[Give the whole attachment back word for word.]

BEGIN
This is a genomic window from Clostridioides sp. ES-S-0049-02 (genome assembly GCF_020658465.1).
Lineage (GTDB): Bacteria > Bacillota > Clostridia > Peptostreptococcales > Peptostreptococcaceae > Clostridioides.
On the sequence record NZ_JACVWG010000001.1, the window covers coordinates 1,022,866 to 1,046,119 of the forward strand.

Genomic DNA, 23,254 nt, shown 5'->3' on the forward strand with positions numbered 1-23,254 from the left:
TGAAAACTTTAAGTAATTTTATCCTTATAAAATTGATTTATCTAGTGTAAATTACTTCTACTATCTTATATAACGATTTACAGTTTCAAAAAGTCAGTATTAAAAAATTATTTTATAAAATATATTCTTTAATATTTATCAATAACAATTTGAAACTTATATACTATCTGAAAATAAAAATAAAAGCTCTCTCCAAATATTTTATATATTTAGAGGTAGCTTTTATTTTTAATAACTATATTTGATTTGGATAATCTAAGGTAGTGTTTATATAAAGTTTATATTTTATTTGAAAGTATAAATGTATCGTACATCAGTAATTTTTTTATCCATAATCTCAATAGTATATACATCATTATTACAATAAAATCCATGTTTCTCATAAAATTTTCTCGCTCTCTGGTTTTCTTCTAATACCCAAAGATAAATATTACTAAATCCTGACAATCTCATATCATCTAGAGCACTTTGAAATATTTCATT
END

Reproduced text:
This is a genomic window from Clostridioides sp. ES-S-0049-02 (genome assembly GCF_020658465.1).
Lineage (GTDB): Bacteria > Bacillota > Clostridia > Peptostreptococcales > Peptostreptococcaceae > Clostridioides.
On the sequence record NZ_JACVWG010000001.1, the window covers coordinates 1,022,866 to 1,046,119 of the forward strand.

Genomic DNA, 23,254 nt, shown 5'->3' on the forward strand with positions numbered 1-23,254 from the left:
TGAAAACTTTAAGTAATTTTATCCTTATAAAATTGATTTATCTAGTGTAAATTACTTCTACTATCTTATATAACGATTTACAGTTTCAAAAAGTCAGTATTAAAAAATTATTTTATAAAATATATTCTTTAATATTTATCAATAACAATTTGAAACTTATATACTATCTGAAAATAAAAATAAAAGCTCTCTCCAAATATTTTATATATTTAGAGGTAGCTTTTATTTTTAATAACTATATTTGATTTGGATAATCTAAGGTAGTGTTTATATAAAGTTTATATTTTATTTGAAAGTATAAATGTATCGTACATCAGTAATTTTTTTATCCATAATCTCAATAGTATATACATCATTATTACAATAAAATCCATGTTTCTCATAAAATTTTCTCGCTCTCTGGTTTTCTTCTAATACCCAAAGATAAATATTACTAAATCCTGACAATCTCATATCATCTAGAGCACTTTGAAATATTTCATT